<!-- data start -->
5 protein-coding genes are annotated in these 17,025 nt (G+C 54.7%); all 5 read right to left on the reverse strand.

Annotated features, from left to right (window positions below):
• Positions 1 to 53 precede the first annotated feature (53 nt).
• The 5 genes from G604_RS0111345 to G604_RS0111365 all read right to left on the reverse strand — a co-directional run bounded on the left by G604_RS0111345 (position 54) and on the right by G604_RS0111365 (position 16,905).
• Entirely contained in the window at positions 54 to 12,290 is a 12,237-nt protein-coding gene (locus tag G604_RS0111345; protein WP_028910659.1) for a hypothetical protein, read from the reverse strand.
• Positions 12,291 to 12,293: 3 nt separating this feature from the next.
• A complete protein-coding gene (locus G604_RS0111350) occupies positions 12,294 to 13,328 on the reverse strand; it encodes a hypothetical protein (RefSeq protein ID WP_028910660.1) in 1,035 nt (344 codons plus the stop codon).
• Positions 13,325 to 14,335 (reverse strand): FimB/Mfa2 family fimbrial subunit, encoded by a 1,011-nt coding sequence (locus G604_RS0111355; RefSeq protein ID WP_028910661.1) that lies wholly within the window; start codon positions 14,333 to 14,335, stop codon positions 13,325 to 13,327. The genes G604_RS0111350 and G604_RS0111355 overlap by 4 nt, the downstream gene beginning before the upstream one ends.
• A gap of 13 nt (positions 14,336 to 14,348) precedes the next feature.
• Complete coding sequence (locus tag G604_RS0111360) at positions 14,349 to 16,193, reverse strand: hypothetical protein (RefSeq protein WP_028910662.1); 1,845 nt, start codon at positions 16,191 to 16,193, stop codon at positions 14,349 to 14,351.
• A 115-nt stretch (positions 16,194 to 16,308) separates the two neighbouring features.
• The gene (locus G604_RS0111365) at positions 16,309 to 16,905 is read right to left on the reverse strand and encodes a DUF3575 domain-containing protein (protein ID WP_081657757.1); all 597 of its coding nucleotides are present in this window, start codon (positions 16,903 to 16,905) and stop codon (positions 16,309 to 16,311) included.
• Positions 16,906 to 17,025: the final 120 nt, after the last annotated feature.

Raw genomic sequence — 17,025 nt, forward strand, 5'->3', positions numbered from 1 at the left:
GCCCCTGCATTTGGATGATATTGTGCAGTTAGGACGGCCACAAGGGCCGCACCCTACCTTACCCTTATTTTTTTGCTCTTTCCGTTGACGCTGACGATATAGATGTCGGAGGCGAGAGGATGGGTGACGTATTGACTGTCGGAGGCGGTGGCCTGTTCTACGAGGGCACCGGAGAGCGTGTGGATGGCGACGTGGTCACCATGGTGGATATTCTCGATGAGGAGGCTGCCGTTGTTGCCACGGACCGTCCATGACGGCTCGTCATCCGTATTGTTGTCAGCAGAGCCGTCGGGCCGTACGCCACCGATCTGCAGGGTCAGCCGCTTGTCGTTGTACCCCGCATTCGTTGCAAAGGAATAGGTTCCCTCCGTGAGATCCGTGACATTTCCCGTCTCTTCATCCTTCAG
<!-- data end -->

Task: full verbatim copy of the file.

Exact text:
5 protein-coding genes are annotated in these 17,025 nt (G+C 54.7%); all 5 read right to left on the reverse strand.

Annotated features, from left to right (window positions below):
• Positions 1 to 53 precede the first annotated feature (53 nt).
• The 5 genes from G604_RS0111345 to G604_RS0111365 all read right to left on the reverse strand — a co-directional run bounded on the left by G604_RS0111345 (position 54) and on the right by G604_RS0111365 (position 16,905).
• Entirely contained in the window at positions 54 to 12,290 is a 12,237-nt protein-coding gene (locus tag G604_RS0111345; protein WP_028910659.1) for a hypothetical protein, read from the reverse strand.
• Positions 12,291 to 12,293: 3 nt separating this feature from the next.
• A complete protein-coding gene (locus G604_RS0111350) occupies positions 12,294 to 13,328 on the reverse strand; it encodes a hypothetical protein (RefSeq protein ID WP_028910660.1) in 1,035 nt (344 codons plus the stop codon).
• Positions 13,325 to 14,335 (reverse strand): FimB/Mfa2 family fimbrial subunit, encoded by a 1,011-nt coding sequence (locus G604_RS0111355; RefSeq protein ID WP_028910661.1) that lies wholly within the window; start codon positions 14,333 to 14,335, stop codon positions 13,325 to 13,327. The genes G604_RS0111350 and G604_RS0111355 overlap by 4 nt, the downstream gene beginning before the upstream one ends.
• A gap of 13 nt (positions 14,336 to 14,348) precedes the next feature.
• Complete coding sequence (locus tag G604_RS0111360) at positions 14,349 to 16,193, reverse strand: hypothetical protein (RefSeq protein WP_028910662.1); 1,845 nt, start codon at positions 16,191 to 16,193, stop codon at positions 14,349 to 14,351.
• A 115-nt stretch (positions 16,194 to 16,308) separates the two neighbouring features.
• The gene (locus G604_RS0111365) at positions 16,309 to 16,905 is read right to left on the reverse strand and encodes a DUF3575 domain-containing protein (protein ID WP_081657757.1); all 597 of its coding nucleotides are present in this window, start codon (positions 16,903 to 16,905) and stop codon (positions 16,309 to 16,311) included.
• Positions 16,906 to 17,025: the final 120 nt, after the last annotated feature.

Raw genomic sequence — 17,025 nt, forward strand, 5'->3', positions numbered from 1 at the left:
GCCCCTGCATTTGGATGATATTGTGCAGTTAGGACGGCCACAAGGGCCGCACCCTACCTTACCCTTATTTTTTTGCTCTTTCCGTTGACGCTGACGATATAGATGTCGGAGGCGAGAGGATGGGTGACGTATTGACTGTCGGAGGCGGTGGCCTGTTCTACGAGGGCACCGGAGAGCGTGTGGATGGCGACGTGGTCACCATGGTGGATATTCTCGATGAGGAGGCTGCCGTTGTTGCCACGGACCGTCCATGACGGCTCGTCATCCGTATTGTTGTCAGCAGAGCCGTCGGGCCGTACGCCACCGATCTGCAGGGTCAGCCGCTTGTCGTTGTACCCCGCATTCGTTGCAAAGGAATAGGTTCCCTCCGTGAGATCCGTGACATTTCCCGTCTCTTCATCCTTCAG